Gennady Golovkin views the experience he has gained in a glittering professional career that shows no signs of slowing down as an “additional edge” in his vast armoury.
The day after turning 40, and with his status as one of the all-time great middleweights already assured, Golovkin this weekend takes on Ryota Murata in a world title unification fight in Japan.
It ends nearly 16 months of inactivity for Golovkin – Saturday’s contest was supposed to take place on December 29 only to be shelved due to coronavirus restrictions – but the Kazakh is unfazed by the delay.
Retirement is still a long way off for Golovkin, who believes the wisdom he has accrued during his time in the sport is just as important as his spiteful power-punching, supreme stamina and granite chin.
“There are advantages and drawbacks that come with age,” Golovkin told the PA news agency. “I see all the changes as positive. I get smarter, I get more experienced and age gives me an additional edge.
“Time flies and the older you get the faster it goes. I continue to stick to my traditional training approach and when we get in the ring, we’ll see the results.
“I wouldn’t point out any particular goal that I’m still trying to achieve. I’ve achieved a lot and learned a lot during my career. I feel very comfortable in my current position.
“I’ve been in boxing pretty much throughout my entire life. I feel in top form and if there is demand, if there are interesting offers, you’ll continue to see me in the ring.”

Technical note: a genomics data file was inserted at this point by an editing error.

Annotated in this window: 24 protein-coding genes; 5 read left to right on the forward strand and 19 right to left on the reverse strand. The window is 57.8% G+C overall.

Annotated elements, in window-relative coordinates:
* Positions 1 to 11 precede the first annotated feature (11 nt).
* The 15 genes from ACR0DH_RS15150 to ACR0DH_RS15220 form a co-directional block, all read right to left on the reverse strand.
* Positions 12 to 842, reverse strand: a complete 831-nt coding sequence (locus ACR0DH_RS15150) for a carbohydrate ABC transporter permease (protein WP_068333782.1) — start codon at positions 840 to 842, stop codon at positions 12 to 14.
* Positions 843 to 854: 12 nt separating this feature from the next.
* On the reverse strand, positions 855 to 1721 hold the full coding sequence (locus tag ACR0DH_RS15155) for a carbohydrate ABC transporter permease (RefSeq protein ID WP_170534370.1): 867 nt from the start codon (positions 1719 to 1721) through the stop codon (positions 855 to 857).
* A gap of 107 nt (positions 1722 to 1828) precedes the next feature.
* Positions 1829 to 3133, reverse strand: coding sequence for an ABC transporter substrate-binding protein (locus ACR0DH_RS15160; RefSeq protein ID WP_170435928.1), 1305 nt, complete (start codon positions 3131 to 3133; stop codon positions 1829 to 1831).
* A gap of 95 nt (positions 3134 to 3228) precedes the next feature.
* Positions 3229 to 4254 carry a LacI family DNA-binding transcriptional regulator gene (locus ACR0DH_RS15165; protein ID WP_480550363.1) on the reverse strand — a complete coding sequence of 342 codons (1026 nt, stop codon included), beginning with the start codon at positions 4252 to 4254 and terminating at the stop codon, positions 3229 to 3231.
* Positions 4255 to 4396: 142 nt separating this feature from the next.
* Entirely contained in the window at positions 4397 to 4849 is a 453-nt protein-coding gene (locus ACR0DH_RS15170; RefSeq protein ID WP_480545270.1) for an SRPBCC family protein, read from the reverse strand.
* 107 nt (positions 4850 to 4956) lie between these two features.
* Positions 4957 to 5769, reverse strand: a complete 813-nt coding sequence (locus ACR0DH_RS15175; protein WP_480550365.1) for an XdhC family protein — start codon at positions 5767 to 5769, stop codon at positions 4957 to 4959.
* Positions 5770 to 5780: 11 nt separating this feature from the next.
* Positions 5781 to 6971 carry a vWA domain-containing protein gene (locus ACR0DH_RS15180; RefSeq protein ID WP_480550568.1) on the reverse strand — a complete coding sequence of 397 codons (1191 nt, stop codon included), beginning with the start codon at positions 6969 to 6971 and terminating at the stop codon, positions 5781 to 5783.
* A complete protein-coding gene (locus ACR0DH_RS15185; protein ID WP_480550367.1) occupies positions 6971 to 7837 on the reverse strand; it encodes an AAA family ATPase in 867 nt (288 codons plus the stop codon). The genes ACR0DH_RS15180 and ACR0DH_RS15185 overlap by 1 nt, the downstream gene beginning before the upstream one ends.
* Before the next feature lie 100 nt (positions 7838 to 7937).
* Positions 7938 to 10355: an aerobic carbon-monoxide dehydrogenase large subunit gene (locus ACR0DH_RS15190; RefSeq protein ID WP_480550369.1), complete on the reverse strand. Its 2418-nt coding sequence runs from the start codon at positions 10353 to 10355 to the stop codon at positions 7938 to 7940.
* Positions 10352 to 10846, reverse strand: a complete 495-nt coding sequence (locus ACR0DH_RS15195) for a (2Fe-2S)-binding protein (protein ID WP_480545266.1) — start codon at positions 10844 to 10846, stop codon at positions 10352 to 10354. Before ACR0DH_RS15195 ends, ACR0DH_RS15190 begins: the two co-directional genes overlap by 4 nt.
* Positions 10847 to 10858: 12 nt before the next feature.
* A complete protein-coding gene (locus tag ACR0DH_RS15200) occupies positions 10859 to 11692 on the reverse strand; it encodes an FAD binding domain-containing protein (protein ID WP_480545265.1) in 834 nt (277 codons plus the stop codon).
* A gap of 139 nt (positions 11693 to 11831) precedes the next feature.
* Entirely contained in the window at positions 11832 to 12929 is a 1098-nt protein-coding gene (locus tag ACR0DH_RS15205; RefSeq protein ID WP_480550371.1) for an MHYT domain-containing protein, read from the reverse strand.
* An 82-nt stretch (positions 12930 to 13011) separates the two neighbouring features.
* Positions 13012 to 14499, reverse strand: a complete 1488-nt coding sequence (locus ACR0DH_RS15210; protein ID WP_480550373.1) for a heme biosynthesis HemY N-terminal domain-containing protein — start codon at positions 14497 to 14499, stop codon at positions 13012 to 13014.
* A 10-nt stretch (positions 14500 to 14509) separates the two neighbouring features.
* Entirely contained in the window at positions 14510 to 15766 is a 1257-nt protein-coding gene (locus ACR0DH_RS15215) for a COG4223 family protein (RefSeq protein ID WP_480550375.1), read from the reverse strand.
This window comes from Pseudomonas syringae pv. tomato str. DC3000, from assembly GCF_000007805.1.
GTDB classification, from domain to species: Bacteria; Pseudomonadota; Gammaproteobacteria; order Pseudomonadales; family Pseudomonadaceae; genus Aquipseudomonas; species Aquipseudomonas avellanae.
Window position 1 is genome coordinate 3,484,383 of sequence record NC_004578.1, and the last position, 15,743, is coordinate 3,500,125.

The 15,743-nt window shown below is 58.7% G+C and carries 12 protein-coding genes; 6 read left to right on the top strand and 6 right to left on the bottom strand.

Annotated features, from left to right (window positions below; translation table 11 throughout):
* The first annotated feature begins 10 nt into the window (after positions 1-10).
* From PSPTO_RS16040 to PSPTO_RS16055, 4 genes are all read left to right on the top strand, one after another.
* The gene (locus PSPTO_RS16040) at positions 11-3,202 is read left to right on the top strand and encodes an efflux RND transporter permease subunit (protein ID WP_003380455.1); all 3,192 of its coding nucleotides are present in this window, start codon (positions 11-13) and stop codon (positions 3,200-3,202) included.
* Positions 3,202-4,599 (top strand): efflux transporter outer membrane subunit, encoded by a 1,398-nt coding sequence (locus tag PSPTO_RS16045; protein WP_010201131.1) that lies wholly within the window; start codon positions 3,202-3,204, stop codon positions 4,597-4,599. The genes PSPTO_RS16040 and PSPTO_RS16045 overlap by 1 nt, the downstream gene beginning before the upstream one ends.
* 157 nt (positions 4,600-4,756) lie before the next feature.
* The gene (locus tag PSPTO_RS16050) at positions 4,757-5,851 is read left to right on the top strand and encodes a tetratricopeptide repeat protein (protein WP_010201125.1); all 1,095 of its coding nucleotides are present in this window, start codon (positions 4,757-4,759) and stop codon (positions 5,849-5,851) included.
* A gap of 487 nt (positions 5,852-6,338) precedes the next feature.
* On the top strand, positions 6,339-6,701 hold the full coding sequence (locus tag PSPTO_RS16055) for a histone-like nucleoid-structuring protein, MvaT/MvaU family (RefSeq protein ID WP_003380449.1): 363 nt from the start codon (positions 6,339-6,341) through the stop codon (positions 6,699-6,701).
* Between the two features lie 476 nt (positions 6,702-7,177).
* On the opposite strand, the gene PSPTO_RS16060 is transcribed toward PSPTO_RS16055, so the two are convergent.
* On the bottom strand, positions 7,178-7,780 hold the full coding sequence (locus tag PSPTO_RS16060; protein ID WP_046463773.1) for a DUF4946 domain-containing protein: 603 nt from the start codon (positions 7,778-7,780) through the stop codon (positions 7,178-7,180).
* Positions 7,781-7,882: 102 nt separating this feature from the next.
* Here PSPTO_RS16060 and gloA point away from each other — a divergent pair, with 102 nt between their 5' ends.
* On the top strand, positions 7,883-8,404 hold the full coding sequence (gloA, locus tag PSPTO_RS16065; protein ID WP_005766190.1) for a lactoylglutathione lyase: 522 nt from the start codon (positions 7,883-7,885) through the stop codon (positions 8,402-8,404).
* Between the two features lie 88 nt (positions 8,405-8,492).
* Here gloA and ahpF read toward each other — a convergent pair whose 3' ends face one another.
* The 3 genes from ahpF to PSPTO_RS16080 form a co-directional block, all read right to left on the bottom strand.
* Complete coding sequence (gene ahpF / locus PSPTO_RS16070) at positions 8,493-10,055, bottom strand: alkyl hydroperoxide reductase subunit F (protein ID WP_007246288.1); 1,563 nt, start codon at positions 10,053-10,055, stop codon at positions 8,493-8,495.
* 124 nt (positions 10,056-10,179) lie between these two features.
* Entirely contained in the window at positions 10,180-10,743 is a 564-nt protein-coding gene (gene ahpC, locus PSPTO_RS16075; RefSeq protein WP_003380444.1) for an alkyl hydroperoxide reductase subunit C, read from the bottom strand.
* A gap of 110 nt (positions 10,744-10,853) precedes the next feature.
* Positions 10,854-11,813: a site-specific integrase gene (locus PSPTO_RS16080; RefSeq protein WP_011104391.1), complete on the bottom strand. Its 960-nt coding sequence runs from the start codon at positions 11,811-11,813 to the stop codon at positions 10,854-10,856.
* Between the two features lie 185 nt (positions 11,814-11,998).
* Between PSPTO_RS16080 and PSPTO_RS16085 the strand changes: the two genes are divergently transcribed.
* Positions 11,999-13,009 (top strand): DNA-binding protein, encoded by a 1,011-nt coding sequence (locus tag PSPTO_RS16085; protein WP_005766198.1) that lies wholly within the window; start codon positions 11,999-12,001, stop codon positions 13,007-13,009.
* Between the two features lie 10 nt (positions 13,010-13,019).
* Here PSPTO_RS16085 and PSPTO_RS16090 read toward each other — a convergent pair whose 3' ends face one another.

A third bout against Saul ‘Canelo’ Alvarez, who is the only man to defeat Golovkin in his 43-fight professional career, has been mooted for later this year and remains a mouth-watering prospect.
Many felt Golovkin edged a September 2017 meeting only for a controversial draw to be called before 12 months later Alvarez had his arm raised, while the Mexican recently labelled their rivalry “personal”.
Golovkin questioned the outburst, wondering why their trilogy did not take place earlier if Alvarez, who takes on WBA light-heavyweight champion Dmitry Bivol next month, felt that way.
“I just like to get in the ring – against whom, this is secondary to me,” Golovkin said.
“The comment that he’s taking it personal, if he has some personal ambitions, he should have been looking for this fight to take place much earlier, not disappear, not go in different directions.
“Now to say that it’s personal, I would say those sordid remarks are misplaced.”
Golovkin’s immediate priority is defending his IBF title at 160lbs and dethroning Murata as WBA champion in a fight that will be screened on DAZN, with ring walks expected at around midday UK time.
Murata won gold at London 2012 and, while the Japanese has been beaten twice in his 18-fight professional career, he avenged points defeats to Hassan N’Dam and Rob Brant with stoppage victories.
Golovkin (41-1-1, 36KOs) is therefore not underestimating a foe four years his junior who has claimed 13 of his 16 wins inside the distance.
“It is going to be a top-class fight and of course this is the fight warrants fans’ attention, to say the least,” Golovkin added.
“Both fighters are power-punchers, both fighters are dangerous and I would say it’s totally unpredictable how it might play out.”